Types of Home Insurance Plans

Why trust our opinion?

Our content follows strict guidelines for editorial accuracy and integrity. Learn about our and how we make money.

The HO System

Navigating the home insurance market is made easier by a series of eight standard policy types, numbered from HO-1 to HO-8. Each type shares common features so you can easily find policies that suit your situation and compare deals. Remember though that these are simply broad categories of policy so you’ll always need to look at the specific details of each policy to make sure it’s right for you.

Which Homeowners Insurance Policy Types Are Right For Me?

We’ve detailed the policy types below, but here’s a quick guide: If you own a standard home, check out HO-1, HO-2, HO-3, and HO-5. If you own a condo or are in a co-op, check out HO-6. If you own a non-standard home, check-out HO-7, and HO-8. If you rent, HO-4 is for you.

HO-1 - A policy that offers the most basic protection, that covers limited damage named in your policy

HO-2 - A policy that offers slightly more coverage than an HO-1, and a more commonly used basic homeowners insurance policy

HO-3 - The most commonly used type of homeowners insurance, covering personal property and covers the named perils that are covered in HO-1 and HO-2 plans

HO-4 - Coverage for Renters

HO-5 - The most comprehensive homeowners insurance, offering HO-3 coverage and includes additional coverage for expensive items and pays claims at replacement cost.

HO-6 - Condo Insurance, which offers coverage in addition to your condo's HOA insurance

HO-7 - Mobile Home Insurance

HO-8- Homeowners insurance for older homes that are older than 40 years.

In More Detail

People who own a standard home have four main options, covering two variables: whether you want a broad or narrow range of coverage and whether you want personal property covered as well as the building itself.


HO-1 and HO-2 are both “named peril” policies, meaning only events specifically listed in the policy are covered. An HO-1 policy pays out your claim at replacement cost, meaning the insurance company will either repair or replace the damages without factoring in the depreciation of the items. HO-1 covers the building against ten risks:

  • Aircraft damaging the building

  • Explosions

  • Fire

  • Hail (and windstorms)

  • Lightning strikes

  • Riots and civil unrest

  • Theft

  • Vandalism

  • Vehicles damaging the building

  • Volcano eruptions

While premiums tend to be lower, most companies do not offer these types of homeowners insurance policies anymore.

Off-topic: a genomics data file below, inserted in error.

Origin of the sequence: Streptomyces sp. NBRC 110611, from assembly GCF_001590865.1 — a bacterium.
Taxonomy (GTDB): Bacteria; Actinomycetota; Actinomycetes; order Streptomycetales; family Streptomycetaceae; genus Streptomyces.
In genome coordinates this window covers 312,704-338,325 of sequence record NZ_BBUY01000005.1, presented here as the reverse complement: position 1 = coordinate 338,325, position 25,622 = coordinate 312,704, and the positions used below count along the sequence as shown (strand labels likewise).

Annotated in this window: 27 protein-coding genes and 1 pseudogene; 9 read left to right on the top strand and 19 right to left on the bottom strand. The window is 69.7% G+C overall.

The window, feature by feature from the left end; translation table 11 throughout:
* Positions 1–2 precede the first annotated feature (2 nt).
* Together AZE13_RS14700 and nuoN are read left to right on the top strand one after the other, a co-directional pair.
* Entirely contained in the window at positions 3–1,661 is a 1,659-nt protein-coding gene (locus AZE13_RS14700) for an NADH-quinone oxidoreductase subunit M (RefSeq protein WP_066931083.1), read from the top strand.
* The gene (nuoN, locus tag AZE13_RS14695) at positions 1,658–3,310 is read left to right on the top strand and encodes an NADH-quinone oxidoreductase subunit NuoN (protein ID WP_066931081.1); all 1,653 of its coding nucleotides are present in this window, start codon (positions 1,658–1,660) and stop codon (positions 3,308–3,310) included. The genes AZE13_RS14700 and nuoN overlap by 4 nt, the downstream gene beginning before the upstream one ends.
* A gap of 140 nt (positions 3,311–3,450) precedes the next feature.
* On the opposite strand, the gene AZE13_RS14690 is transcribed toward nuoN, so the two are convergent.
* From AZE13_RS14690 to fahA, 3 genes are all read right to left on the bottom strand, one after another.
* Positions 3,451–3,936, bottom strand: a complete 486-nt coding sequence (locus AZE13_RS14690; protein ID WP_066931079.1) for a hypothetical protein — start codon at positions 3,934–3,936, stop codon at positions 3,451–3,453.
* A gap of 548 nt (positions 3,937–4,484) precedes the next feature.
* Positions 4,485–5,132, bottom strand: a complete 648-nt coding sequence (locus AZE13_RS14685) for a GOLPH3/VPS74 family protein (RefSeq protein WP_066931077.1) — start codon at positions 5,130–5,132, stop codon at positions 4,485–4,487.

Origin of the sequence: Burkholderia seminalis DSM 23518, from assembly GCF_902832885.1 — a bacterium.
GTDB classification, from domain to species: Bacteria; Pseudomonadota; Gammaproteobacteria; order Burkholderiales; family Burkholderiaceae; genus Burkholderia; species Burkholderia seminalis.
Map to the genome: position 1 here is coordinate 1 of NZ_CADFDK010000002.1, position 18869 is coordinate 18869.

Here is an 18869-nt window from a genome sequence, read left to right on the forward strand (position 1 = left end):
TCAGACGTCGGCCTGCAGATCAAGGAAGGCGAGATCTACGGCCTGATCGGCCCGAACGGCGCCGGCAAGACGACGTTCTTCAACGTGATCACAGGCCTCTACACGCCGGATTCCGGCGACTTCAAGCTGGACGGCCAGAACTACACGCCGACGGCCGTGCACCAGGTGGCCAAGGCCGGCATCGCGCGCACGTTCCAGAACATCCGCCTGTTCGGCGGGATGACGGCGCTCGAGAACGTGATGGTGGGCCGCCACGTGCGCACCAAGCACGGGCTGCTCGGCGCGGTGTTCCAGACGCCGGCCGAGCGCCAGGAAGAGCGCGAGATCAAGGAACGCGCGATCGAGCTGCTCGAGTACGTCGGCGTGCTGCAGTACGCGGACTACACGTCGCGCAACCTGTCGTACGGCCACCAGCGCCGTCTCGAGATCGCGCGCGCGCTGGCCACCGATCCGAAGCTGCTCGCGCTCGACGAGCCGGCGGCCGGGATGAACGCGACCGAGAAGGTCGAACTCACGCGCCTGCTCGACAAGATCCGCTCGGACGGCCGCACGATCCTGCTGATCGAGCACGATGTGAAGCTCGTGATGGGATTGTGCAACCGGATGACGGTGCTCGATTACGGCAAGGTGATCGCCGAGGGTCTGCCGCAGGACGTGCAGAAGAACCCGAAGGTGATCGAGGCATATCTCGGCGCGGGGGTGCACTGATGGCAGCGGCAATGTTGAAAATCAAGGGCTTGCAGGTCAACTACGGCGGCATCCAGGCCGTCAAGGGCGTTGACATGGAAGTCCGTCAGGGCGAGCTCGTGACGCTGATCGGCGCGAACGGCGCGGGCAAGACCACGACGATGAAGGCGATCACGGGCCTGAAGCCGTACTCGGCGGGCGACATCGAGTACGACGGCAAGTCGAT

HO-2 is much more commonly available than HO-1. It usually adds in coverage for falling objects and water damage from events in the home itself, for example from burst pipes or washing machines. (Note that this doesn’t cover flooding from outside.) HO-2 also extends the coverage to personal property. HO-2 also covers the following:

  • Building Collapse

  • Frozen or Burst Pipes

  • Damage due to snow or ice

  • Damage due to water heaters

  • Personal Property coverage


An HO-3 is the most common type of homeowners insurance. It takes an “all perils” approach, meaning it covers any damage to your dwelling and personal belongings unless the damage is caused by a peril specifically excluded in the policy. Common exclusions include earthquakes, flooding, and landslides.


HO-4 is renters insurance. It covers damage to renters' personal property, which is usually not covered by the landlord’s homeowner policy. A standard HO-4 policy covers the renter’s property on a “named peril” basis similar to HO-2. It will also usually pay for temporary accommodation if the rental property is damaged and becomes uninhabitable.

(When getting an HO-4 policy, check whether it covers accidental damage by the renter to the building or to the landlord’s property. Check also whether it covers liability for damage and injury to visitors.)


HO-5 policies take an all-perils approach and it offers the broadest type of insurance coverage. As the most comprehensive homeowners insurance available, an HO-5 policy covers your personal belongings, liability, additional living expenses, and medical payments coverage. This is the best type of homeowners insurance for people with many valuable possessions and covers the replacement cost of expensive jewelry, clothes, and electronics.